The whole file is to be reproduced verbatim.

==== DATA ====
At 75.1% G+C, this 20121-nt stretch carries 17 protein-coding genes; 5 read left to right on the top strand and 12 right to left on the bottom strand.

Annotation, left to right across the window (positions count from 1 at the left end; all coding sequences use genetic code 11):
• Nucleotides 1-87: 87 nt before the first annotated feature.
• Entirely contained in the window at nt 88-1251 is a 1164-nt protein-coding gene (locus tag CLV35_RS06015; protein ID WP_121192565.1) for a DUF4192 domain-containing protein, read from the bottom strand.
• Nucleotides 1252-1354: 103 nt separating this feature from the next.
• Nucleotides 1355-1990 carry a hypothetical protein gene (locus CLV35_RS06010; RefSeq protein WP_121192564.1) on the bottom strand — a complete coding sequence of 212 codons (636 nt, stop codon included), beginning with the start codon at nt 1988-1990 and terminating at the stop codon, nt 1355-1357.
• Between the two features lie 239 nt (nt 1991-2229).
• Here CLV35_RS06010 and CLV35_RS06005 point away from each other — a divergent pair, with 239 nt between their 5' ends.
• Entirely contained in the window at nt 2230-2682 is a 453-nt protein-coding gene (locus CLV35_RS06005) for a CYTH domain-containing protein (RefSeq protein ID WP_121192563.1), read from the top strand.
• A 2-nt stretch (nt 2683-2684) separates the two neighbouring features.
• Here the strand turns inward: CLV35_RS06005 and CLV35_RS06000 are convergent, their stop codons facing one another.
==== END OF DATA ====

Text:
At 75.1% G+C, this 20121-nt stretch carries 17 protein-coding genes; 5 read left to right on the top strand and 12 right to left on the bottom strand.

Annotation, left to right across the window (positions count from 1 at the left end; all coding sequences use genetic code 11):
• Nucleotides 1-87: 87 nt before the first annotated feature.
• Entirely contained in the window at nt 88-1251 is a 1164-nt protein-coding gene (locus tag CLV35_RS06015; protein ID WP_121192565.1) for a DUF4192 domain-containing protein, read from the bottom strand.
• Nucleotides 1252-1354: 103 nt separating this feature from the next.
• Nucleotides 1355-1990 carry a hypothetical protein gene (locus CLV35_RS06010; RefSeq protein WP_121192564.1) on the bottom strand — a complete coding sequence of 212 codons (636 nt, stop codon included), beginning with the start codon at nt 1988-1990 and terminating at the stop codon, nt 1355-1357.
• Between the two features lie 239 nt (nt 1991-2229).
• Here CLV35_RS06010 and CLV35_RS06005 point away from each other — a divergent pair, with 239 nt between their 5' ends.
• Entirely contained in the window at nt 2230-2682 is a 453-nt protein-coding gene (locus CLV35_RS06005) for a CYTH domain-containing protein (RefSeq protein ID WP_121192563.1), read from the top strand.
• A 2-nt stretch (nt 2683-2684) separates the two neighbouring features.
• Here the strand turns inward: CLV35_RS06005 and CLV35_RS06000 are convergent, their stop codons facing one another.